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eBay denies - the stolen customer data available for public sale

Published on: 5/22/2014

What is claimed to be a copy of eBay's stolen database is offered for sale via anonymous text file site Pastebin Ebay says that a database being offered for sale online by a hacker who claims it contains details of the auction site's users which were compromised in a cyberattack that was revealed on Wednesday is not authentic. Someone claiming to have a copy of eBay's stolen database is offering to sell it for 1.45 bitcoin (about £447) via the anonymous text file site Pastebin.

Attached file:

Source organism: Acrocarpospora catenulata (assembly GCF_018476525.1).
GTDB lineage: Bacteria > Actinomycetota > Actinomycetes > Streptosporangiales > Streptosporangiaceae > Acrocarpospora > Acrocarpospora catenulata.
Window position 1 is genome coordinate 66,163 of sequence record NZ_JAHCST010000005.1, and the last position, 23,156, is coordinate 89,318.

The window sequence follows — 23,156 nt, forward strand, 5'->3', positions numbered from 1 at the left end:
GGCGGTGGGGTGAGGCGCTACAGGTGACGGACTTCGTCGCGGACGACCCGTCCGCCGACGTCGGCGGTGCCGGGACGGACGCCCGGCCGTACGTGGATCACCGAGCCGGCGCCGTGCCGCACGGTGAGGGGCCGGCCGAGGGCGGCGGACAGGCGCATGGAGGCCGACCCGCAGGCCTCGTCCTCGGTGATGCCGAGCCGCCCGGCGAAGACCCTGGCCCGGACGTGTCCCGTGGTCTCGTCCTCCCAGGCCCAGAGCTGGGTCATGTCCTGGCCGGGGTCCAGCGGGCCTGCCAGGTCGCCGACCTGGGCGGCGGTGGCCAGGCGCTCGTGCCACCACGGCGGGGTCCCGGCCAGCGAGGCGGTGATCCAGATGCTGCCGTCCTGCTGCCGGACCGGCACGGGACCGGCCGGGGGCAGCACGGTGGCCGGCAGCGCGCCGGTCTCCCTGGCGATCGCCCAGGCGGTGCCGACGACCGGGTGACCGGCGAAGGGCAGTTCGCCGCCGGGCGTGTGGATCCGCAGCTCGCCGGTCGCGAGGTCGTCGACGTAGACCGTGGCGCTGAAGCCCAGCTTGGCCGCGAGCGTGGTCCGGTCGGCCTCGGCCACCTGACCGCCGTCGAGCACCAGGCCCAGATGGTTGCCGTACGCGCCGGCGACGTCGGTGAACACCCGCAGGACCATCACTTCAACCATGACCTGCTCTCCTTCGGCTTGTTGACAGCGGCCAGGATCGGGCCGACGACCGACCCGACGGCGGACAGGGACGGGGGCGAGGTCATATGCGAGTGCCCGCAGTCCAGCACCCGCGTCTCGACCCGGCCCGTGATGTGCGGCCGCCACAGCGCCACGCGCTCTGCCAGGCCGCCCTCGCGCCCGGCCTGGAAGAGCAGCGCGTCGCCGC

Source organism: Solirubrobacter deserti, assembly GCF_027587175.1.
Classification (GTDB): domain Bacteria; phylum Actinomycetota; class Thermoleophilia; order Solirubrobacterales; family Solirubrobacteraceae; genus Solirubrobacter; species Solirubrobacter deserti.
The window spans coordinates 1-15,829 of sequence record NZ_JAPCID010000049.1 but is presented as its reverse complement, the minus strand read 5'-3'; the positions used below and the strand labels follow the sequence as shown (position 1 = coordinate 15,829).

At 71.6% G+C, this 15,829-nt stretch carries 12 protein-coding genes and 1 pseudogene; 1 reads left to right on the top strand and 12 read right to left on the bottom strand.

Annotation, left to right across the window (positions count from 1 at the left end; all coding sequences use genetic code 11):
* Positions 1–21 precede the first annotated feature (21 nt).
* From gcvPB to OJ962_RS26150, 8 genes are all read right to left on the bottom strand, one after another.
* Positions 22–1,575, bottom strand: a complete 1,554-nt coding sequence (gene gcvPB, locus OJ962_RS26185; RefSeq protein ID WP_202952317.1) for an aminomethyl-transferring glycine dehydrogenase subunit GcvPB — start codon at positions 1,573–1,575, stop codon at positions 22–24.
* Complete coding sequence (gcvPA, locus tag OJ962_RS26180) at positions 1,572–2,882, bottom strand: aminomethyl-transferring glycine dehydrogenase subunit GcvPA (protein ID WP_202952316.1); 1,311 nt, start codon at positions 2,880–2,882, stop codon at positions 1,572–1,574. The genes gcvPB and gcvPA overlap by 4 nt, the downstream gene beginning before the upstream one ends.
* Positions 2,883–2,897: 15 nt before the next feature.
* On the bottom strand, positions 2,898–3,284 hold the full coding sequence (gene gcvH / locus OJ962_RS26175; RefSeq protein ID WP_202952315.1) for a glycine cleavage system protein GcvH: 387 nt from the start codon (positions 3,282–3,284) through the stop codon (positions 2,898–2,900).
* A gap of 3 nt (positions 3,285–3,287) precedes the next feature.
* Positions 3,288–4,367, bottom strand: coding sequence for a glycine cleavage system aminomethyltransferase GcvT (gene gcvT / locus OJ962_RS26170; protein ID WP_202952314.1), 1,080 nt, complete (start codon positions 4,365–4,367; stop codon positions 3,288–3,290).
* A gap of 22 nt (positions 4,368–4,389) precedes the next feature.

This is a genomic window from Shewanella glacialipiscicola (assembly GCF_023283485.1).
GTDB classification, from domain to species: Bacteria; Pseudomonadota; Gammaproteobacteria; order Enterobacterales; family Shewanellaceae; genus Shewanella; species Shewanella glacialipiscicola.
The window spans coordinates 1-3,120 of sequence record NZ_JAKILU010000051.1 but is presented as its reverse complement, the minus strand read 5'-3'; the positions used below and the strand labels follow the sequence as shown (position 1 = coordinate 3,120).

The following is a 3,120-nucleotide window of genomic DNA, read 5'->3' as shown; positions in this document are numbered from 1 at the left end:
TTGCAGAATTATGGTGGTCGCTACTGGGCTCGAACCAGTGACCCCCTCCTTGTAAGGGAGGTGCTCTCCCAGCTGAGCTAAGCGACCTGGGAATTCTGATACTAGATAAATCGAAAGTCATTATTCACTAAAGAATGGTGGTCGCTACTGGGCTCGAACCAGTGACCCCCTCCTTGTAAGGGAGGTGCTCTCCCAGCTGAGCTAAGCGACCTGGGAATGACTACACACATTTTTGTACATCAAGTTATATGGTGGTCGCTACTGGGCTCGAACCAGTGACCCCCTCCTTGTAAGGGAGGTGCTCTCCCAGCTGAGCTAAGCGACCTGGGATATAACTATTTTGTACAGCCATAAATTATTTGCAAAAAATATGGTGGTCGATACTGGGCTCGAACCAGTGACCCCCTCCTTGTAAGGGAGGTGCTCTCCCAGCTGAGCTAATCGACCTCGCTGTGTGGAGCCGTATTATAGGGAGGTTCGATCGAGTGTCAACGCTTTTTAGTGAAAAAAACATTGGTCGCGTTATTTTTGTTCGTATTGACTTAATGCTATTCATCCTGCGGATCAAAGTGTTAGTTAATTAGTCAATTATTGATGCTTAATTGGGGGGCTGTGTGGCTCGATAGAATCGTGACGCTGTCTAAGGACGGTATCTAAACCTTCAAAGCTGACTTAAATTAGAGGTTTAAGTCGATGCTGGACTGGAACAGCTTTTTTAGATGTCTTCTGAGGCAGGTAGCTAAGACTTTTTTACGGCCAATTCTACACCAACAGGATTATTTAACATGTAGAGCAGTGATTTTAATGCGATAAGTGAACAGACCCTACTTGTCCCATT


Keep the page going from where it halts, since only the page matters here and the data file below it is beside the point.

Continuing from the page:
Ebay says that a database being offered for sale online by a hacker who claims it contains details of the auction site's users – which were compromised in a cyberattack that was revealed on Wednesday – is not authentic. Someone claiming to have a copy of eBay's stolen database is offering to sell it for 1.45 bitcoin (about £447) via the anonymous text file site Pastebin. But eBay denied that an extract linked from the site belonged to its users. The hacker provided a 3,000-row extract from a database with Asian-Pacific user names, addresses, phone numbers and dates of birth as proof that they are in possession of the full 145 million user database. "The published lists we have checked so far are not authentic eBay accounts," said an eBay spokesperson talking to the Guardian. Security experts have begun trying to narrow down the source of the extract. UK cyber security company Digital Shadows said that cross-referencing the leaked data with publicly available information on Facebook appears to confirm that the names are real, even if they did not come from eBay. "It is always tough to tell whether the data is genuine in situations like this," explained Rik Ferguson, global vice president of security research at security software firm Trend Micro. "The email addresses I have tested so far do not appear to be sourced from previous breaches," said Ferguson who later confirmed that the database was likely fake. 'One or two' company identities were the key Ebay took two months to discover it had been hacked because no "unusual activity" was detected until May, the company has revealed. “One or two” eBay employee company identities were stolen between the end of February and the beginning of March, but it wasn’t until repeated attempts were made to access a database – which those identities were not authorised to access – that the intrusion attempt was discovered, a company spokesperson explained to the Guardian. The stolen identities could not be used to access other companies owned by the auction site, including PayPal or GumTree, the spokesman said. 145 million potentially exposed The e-commerce site, which listed 233 million total registered accounts, has 145 million active users, all of whom have been asked to change their passwords after the company discovered that its customer database had been broken into. Ebay has 14 million users in the UK. Ebay would not comment on whether the database exposed in the hack contained the private data of all 145 million active users globally, which helped the company process $212bn in commerce in 2013. Security experts have criticised the company for not encrypting all private customer information it held, which includes customer names, email addresses, physical addresses, phone numbers and dates of birth. Security levels “We use different levels of security based on different types of information we’re storing, and all financial information across all of eBay’s businesses is encrypted,” the company spokesman said. “It is inexcusable for a company the size of eBay with the amount of data it holds to not encrypt all personal information held,” said Ferguson. 'Serious from an identity theft perspective' Despite eBay seemingly not putting importance on personal information like postal addresses and dates of birth, the repercussions of this data theft could be felt for a long time after the break-in. “I am concerned that not only have they lost my email, username and password, but according to their website the loss includes home address, phone number and date of birth. This is serious from an identity theft perspective,” said Hugh Boyes from the Institution of Engineering and Technology. “The only item they are missing is mother's maiden name and they have sufficient information to impersonate an individual when dealing with many financial organisations,” Boyes said. User passwords exposed in the break-in were encrypted, however, and were “hashed and salted” with “no evidence shown that the encryption on passwords has been broken,” according to the company’s Twitter account. Ebay is “aggressively investigating” the intrusion with law enforcement, but has seen no evidence that user accounts have been abused.


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